the gay gene
The notion of a “gay gene” disturbs me in two unhappily familiar ways. First, it reinforces the common and simplistic notion that people belong to one of two “teams.” Such thinking denies the experience of people like me and Jane and millions of others like us; it would be merely annoying if it weren’t for the hurt it can cause. Bi teenagers feel pressure to choose sides, bi adults hear from gays that they’re in denial, and much dialogue about sexuality is unnecessarily polarized. It’s politically very convenient for gay activists, Christian fundamentalists and social conservatives to put everything in “us versus them” terms, but sexuality is much more fluid than that. Second, it is just one more tiresome example of genetic absolutism—not that scientists subscribe to this, but everyone else seems to. To deny that environment, upbringing, friendship or chance have any significant role in shaping an individual’s development is simply pernicious.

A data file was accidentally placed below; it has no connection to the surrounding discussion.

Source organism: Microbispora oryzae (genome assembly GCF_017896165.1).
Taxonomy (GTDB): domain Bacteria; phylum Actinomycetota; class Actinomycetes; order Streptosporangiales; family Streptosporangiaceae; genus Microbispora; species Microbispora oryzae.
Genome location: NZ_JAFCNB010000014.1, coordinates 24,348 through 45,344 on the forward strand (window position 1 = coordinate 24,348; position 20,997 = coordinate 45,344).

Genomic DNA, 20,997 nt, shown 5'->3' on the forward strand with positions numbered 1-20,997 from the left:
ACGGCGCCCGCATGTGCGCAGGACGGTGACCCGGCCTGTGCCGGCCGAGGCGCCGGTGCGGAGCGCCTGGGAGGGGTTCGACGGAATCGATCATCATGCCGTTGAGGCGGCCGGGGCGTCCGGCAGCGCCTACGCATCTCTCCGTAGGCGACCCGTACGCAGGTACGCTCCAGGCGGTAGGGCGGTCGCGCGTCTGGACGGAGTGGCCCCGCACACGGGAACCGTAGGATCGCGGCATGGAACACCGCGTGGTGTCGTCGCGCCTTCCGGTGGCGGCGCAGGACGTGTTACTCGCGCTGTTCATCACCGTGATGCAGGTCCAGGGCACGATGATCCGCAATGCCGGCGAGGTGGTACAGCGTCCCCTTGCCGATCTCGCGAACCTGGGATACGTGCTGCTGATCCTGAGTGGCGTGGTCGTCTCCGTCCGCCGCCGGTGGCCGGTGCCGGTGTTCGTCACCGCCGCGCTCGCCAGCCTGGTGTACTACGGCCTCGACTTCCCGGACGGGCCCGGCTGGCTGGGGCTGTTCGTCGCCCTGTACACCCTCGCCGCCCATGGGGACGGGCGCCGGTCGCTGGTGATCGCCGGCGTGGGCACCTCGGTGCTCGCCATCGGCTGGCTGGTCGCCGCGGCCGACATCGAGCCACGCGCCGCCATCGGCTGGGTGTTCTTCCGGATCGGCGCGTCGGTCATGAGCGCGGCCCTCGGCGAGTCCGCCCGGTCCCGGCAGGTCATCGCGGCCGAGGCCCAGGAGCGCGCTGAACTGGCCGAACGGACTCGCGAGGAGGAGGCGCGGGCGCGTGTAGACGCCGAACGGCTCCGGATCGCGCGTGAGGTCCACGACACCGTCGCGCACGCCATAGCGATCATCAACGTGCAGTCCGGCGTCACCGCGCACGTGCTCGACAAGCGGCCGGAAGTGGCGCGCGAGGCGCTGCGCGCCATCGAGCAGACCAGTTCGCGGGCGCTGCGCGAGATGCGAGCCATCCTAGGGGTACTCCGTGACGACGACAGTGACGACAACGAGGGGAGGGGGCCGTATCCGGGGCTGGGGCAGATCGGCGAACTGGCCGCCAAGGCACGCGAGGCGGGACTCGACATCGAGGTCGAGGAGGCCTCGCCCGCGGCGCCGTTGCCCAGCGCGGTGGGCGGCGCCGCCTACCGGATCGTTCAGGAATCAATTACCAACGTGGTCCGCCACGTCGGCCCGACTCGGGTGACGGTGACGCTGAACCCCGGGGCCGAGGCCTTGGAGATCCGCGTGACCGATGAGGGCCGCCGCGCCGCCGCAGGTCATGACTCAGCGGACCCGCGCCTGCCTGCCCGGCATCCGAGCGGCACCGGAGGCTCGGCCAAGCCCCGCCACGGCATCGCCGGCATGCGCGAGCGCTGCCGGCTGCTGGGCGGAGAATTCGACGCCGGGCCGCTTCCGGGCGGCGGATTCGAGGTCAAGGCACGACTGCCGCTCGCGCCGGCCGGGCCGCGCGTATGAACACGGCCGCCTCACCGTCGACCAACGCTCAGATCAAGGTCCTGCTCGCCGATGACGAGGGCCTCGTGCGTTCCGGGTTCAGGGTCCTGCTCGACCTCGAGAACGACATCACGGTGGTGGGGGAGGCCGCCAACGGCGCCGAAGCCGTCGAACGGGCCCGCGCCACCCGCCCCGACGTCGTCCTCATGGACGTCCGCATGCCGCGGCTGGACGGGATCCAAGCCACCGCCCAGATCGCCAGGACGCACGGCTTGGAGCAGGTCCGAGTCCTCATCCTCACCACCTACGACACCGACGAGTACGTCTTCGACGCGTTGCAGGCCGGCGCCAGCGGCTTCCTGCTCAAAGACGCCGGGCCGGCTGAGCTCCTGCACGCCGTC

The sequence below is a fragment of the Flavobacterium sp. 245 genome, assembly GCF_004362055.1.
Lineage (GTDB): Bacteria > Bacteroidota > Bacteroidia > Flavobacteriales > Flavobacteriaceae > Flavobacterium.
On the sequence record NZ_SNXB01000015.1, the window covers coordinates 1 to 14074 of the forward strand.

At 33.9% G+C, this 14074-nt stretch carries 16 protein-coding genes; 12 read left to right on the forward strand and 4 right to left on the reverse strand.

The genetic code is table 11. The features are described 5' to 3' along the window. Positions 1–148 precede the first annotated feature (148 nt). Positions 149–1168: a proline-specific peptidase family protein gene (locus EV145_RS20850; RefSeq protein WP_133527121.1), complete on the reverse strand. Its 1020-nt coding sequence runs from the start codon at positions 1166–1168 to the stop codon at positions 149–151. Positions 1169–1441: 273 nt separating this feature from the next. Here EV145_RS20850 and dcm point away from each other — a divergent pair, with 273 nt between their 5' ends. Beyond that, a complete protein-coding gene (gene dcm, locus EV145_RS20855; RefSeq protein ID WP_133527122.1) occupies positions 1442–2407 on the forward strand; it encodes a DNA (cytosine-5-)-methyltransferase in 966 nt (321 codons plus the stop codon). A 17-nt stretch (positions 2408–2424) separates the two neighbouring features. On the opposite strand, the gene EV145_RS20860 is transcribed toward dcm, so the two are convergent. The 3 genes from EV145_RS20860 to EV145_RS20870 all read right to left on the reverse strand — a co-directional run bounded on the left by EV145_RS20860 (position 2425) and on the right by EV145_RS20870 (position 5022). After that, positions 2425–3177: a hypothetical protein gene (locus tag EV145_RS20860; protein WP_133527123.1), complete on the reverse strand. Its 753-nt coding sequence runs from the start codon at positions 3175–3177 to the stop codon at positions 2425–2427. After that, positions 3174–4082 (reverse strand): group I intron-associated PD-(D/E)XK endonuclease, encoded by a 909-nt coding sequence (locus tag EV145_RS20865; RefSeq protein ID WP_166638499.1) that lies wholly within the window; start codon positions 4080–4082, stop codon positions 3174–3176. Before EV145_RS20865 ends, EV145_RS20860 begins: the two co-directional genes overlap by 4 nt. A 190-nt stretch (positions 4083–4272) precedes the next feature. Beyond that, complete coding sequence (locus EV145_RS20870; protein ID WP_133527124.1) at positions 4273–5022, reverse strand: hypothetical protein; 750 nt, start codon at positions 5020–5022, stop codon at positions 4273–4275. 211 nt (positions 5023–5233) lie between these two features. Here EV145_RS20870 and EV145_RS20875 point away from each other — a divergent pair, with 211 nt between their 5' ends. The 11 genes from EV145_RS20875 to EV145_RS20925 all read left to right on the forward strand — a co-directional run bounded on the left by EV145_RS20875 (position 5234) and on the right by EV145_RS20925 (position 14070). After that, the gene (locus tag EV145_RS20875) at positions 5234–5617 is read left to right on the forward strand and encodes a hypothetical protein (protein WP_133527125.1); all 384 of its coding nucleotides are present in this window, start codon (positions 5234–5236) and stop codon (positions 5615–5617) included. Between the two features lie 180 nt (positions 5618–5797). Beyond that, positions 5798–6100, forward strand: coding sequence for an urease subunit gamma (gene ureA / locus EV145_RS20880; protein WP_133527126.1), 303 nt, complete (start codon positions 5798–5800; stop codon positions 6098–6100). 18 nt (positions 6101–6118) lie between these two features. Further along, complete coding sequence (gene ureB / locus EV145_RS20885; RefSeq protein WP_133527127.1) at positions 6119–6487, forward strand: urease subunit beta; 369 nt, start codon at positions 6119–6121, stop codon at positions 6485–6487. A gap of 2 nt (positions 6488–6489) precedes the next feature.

—”Dick,” an actual bisexual adult male, hates it when you eliminate the middle center of a Venn Diagram [via; photo of The Real World's Mike Manning via]